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Basketball's 2010 season begins in the US, but needs a little help from overseas.
The NBA has been a pioneer in spreading the gospel of its game, sending its emissaries all over the world as early as three decades ago. And today it is bearing the fruits of that mission. The talent explosion, most conspicuous in the recent struggles of the U.S. teams in international competition, has — with standouts like Dirk Nowitzki, Pau Gasol, Manu Ginobili, Yao Ming, Tony Parker and others — clearly bolstered the NBA game.
But every bit as important, as new countries send players to the NBA, they become fertile ground for all aspects of the NBA marketing machine — from game broadcasts and video highlight packages to merchandising to internet with heavily localized content. (NBA efforts are hardly restricted to countries that can already boast NBA players; India, with no NBA-caliber talent even on the horizon, has been the target of a league full-court press.)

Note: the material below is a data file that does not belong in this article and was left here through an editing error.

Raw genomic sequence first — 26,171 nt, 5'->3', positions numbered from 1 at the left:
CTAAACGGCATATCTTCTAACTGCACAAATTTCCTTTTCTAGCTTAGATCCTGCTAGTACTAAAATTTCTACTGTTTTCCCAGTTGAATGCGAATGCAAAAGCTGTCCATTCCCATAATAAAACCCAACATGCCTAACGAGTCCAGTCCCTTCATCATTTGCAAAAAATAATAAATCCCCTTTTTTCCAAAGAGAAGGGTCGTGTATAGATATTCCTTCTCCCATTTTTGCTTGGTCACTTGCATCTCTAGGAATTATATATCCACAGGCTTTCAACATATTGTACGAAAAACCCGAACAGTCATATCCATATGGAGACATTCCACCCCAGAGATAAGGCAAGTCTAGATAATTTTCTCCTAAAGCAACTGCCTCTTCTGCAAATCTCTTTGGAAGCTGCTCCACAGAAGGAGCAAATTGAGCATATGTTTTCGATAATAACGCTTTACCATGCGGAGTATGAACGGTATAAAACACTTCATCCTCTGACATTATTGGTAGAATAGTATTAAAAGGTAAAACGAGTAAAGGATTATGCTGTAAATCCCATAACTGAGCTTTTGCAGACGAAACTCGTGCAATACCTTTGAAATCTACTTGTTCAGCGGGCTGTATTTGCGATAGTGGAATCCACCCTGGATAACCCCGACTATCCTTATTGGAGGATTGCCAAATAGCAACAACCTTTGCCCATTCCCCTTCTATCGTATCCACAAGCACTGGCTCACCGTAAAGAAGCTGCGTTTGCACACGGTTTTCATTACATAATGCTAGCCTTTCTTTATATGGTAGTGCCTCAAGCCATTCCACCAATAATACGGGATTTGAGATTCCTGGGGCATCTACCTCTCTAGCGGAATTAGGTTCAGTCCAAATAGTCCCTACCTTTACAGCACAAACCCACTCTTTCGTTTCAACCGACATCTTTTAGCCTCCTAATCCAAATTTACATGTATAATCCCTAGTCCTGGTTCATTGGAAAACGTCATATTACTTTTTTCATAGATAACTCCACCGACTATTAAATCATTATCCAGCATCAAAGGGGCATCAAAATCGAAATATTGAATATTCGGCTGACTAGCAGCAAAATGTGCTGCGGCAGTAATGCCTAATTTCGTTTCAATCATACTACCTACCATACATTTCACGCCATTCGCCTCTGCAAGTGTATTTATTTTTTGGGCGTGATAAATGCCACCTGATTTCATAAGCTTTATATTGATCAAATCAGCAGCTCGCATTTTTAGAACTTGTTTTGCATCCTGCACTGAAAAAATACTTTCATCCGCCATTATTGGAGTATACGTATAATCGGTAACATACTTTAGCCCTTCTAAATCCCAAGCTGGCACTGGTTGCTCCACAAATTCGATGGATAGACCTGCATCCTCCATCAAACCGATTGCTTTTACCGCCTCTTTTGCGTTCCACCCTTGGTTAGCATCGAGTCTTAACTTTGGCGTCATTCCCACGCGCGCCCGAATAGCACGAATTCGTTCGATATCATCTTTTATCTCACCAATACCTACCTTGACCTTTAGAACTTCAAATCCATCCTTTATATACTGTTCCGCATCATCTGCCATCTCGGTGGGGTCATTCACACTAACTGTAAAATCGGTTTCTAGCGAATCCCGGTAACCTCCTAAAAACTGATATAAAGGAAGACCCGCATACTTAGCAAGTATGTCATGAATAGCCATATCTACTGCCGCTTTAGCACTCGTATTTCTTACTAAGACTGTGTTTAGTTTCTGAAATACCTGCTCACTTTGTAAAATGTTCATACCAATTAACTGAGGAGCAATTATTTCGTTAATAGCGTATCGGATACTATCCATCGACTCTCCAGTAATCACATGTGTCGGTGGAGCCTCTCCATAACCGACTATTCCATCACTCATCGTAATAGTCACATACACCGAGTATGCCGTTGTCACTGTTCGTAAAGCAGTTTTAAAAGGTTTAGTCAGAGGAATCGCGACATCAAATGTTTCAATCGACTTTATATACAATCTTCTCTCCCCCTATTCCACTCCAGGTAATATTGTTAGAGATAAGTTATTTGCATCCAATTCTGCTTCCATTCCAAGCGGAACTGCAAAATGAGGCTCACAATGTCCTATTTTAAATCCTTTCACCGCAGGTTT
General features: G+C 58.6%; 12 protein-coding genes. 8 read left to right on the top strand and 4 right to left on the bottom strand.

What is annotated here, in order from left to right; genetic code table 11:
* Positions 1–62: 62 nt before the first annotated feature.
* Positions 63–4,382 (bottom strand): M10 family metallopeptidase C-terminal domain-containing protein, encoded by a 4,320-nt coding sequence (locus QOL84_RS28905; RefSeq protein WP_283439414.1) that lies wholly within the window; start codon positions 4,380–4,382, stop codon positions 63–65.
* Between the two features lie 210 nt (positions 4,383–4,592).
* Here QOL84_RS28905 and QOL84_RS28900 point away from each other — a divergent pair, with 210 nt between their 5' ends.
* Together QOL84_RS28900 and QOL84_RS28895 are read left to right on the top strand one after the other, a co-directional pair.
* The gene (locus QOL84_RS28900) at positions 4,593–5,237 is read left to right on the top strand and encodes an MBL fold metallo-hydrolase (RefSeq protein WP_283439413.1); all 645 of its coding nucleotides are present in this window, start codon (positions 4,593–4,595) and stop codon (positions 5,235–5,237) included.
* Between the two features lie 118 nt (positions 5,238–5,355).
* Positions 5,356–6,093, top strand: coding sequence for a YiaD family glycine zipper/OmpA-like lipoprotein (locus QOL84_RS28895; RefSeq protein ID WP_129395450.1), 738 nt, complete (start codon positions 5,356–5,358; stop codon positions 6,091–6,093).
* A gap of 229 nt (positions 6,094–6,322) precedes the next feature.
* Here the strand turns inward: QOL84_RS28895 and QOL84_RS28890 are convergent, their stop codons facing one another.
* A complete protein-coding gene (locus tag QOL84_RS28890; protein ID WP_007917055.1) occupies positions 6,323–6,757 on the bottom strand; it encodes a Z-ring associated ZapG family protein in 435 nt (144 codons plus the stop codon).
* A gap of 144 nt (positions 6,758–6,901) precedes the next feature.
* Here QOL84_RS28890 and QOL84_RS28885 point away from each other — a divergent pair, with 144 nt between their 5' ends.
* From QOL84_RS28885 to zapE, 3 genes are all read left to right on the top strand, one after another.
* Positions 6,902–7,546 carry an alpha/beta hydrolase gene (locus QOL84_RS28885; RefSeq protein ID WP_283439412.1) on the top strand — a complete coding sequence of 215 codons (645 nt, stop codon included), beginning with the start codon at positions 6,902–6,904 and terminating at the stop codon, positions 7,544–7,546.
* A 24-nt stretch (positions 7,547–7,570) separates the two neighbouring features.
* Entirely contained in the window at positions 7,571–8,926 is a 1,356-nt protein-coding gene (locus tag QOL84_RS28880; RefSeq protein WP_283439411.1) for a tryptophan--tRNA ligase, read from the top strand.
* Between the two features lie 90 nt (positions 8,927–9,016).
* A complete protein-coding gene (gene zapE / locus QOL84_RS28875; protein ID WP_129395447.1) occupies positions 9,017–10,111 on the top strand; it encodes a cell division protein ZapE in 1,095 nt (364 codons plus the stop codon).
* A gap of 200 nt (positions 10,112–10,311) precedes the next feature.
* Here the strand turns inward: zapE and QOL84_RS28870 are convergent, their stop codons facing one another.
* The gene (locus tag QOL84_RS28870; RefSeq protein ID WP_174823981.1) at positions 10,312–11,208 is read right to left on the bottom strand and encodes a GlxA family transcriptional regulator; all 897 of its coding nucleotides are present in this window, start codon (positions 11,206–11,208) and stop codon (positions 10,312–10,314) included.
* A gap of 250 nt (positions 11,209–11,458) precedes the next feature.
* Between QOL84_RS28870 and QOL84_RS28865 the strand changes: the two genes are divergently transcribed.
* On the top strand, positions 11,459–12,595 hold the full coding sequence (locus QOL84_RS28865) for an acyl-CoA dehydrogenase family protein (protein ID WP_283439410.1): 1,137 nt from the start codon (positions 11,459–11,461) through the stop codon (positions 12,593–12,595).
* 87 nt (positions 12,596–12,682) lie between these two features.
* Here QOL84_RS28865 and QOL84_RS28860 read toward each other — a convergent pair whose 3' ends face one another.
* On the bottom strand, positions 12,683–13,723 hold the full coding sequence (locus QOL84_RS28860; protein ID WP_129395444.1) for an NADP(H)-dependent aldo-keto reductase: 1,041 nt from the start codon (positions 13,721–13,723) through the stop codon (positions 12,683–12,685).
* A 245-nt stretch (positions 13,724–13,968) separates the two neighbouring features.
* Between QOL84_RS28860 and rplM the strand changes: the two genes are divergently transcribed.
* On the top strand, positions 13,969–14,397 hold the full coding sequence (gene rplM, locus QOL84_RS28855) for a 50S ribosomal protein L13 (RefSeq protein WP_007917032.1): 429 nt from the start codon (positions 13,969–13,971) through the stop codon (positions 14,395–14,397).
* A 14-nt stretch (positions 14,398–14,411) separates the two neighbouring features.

Burgeoning foreign revenues have proved a significant hedge against domestic declines during what threatens to be a prolonged economic slump in this country. At the same time, international economic woes have stilled a trend that had European teams luring high-school stars with lucrative offers, tempting them to use Europe rather than a year of college as a staging ground for their NBA careers.
Still, European basketball has become more than just an option for players that can’t muster NBA-level talent. There was a poignant example this week, as Allen Iverson signed a two-year contract to play in Turkey. There’s no doubt that Iverson, even at 35, still has the skills to coax another season out of the NBA. Indeed, he will be remembered as one of the most gifted offensive gifted players in league history.
However, now that his talents have diminished, off-court issues and attitude problems that plagued his career were likely fatal to his hopes of one last NBA gig. Iverson, who, at 26.7 points per game has the sixth highest scoring average in league history, would be the biggest NBA star ever to ply his trade in Europe. And with family and financial problems, he may find $2 million a year sufficient incentive to embrace the Turkish game.
If so, one of the most controversial figures in NBA history could, at career’s end, find himself cast in the unlikely and critical role of league emissary to the international game. Even amid the glittery new era of LeBron and company in Miami, mining those foreign markets has never seemed more essential for the long-term health of the NBA.